Saturday, June 11, 2016

Excerpt from Light Over Water, now at a reduced price for a limited time! Link is below...

From Chapter Ten - Beyond the Pale of Law

Off to their right on a high rise stood the crumbling fort, settled like a patient bovine on its haunches.  Another partial brick building stood closer to the woods, thought to be either a barracks or a powder house.  Down a gentle slope, closer to the shore, lay a jumble of granite rocks.  These were supposed to be the foundation for additional battlements connected to underground tunnels from which guns could be fired without being seen.  The project was abandoned sometime after the Civil War and the granite stood untouched; seemingly forgotten and definitely too heavy to be taken.
          It was to these rocks that Aubrey led Alison.  He went to the one farthest from the fort and brought her around to see its end.
          “Look,” he said, grinning and pointing.
          Alison peered at the rock and gasped.  Chipped away from its end was the clearly defined head and shoulders of a man.  She could see the rock chips and dust scattered around its base on the grass, attesting to the hours of time spent here.  “Oh my, Aubrey!” she exclaimed.  “It’s…it’s amazing!”  Kneeling down she examined it more closely.  Despite its rough surface, the head was rounded and shapely.  She could make out features; the eyes downcast, the mouth unsmiling but somehow determined, the jaw strong.  “When did you do this?  Where did you learn how to do this?”
          He shrugged.  “I’ve done it since I was a kid.  Just takes a hammer and chisel and some good stone.”
          “But this must have taken months!”
          “Oh, aye.  Granite’s hard,” he nodded.  He was studying her as she ran her hand over the shape of it.  “I tried to make it look like Sam, but his face seems kinda distant in my mind.”  He smiled apologetically.
          Alison rose, stepped back from it and brought her hands to her heart in a stricken gesture.  She turned to Aubrey, searching his face and whispering, “You did this for me?”
https://www.amazon.com/Light-Over-Water-Noelle-Carle-ebook/dp/B009NJ7692

Saturday, June 4, 2016

Excerpt from Some Smaller Grace... Link is below

Questions at Her Grandparents' Funeral 

 It didn't take a trained ear to realize the organist was abominable. Yet a veiled glance about the church suggested to Jill that no one was paying particular attention to the music. There was a low undertone of voices, which gradually died down as Pastor Thomas took his place at the pulpit.

 "They should have gotten a better organist," Jill whispered to her mother at her side. 

 Marta lifted one side of her mouth contemptuously. "Their musical taste is about like their taste in food. They probably think she plays like Bach himself!"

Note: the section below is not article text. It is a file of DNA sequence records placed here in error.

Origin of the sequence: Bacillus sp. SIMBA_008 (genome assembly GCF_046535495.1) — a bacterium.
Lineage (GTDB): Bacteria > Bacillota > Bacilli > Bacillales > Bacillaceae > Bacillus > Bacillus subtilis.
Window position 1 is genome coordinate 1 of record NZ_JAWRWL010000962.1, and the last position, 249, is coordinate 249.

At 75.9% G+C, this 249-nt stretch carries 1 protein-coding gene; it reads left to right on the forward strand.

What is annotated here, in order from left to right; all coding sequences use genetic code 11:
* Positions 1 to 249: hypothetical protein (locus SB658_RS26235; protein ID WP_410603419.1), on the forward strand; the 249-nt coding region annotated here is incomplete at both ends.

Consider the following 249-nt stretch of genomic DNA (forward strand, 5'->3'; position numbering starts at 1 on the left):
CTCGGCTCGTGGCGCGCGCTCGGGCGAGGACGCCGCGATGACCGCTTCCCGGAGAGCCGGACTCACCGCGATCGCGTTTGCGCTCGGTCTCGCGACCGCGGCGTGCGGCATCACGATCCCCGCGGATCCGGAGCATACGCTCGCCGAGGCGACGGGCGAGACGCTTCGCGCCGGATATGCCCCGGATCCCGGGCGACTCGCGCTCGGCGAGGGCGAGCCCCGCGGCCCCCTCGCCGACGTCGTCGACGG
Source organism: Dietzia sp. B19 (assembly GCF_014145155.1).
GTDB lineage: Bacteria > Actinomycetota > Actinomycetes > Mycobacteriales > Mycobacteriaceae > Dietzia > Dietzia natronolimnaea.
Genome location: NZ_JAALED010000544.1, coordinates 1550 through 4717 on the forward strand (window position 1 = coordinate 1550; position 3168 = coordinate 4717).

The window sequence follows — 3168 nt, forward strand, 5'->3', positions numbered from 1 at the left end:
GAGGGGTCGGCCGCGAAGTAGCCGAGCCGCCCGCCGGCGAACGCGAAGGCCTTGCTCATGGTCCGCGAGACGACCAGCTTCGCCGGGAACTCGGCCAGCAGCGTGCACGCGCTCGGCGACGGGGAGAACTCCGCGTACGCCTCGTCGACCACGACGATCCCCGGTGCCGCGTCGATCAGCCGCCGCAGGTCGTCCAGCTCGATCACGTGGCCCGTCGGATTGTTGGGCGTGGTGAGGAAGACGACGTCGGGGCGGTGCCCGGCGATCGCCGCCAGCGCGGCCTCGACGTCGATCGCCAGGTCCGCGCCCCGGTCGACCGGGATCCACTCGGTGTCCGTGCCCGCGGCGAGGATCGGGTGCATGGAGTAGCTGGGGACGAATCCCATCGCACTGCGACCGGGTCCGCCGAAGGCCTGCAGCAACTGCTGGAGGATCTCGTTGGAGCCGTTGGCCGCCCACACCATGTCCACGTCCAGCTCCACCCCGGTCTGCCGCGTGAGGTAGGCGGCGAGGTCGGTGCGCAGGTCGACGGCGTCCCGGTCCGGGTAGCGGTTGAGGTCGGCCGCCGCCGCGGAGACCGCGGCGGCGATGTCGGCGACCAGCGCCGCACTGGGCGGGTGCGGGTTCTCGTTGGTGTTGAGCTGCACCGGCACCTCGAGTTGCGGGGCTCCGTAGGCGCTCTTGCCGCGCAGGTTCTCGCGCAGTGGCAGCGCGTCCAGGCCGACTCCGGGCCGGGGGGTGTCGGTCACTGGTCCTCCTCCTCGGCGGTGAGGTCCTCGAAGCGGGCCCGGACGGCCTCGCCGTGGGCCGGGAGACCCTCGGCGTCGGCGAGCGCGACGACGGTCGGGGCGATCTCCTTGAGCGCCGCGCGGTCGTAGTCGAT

Jill leaned away from her mother and fiercely willed herself not to cry. Again she chewed the inside of her cheek, which was beginning to feel raw. She told herself over and over that they would care about the music, seeming unable to shake the thought from her mind. She held her bunched up handkerchief to her eyes to catch the tears forming there. Jill hated her mother at this moment. 

 The music died away at a small nod from the pastor. He asked them to stand and sing together from the words printed on their program. As they began the hymn, Jill was carried back to her grandmother's kitchen. She closed her eyes. 

She could see the sunlight filtering through the maples that encircled the farmhouse. As it shimmered across the cupboards in the early morning, her grandmother hummed and sometimes sang, "There is sunshine in my soul today, most glorious and bright." 

 She would beam at Jill as she flipped pancakes on the griddle, or dipped homemade bread into French toast batter. She remembered the question, "Is there sunshine in your soul, Jilly?" and her grandmother's husky laughter as a sleepy seven year old answered, "I like it dark." 

 Now the words caught in her throat like dust. Her soul felt like charred blackness, as though the best in her life had been consumed. At this moment, with the music flowing around her and the memories it brought crowding her mind, she thought nothing mattered. Her grandparents had worked hard all their lives, with what to show for it? The spoils of a farm to be squabbled over by a daughter who despised them. Would her own life yield up such dubious results? Her career seemed a pipe dream, music a waste...

https://www.amazon.com/Some-Smaller-Grace-Noel…/…/B004V5I4MG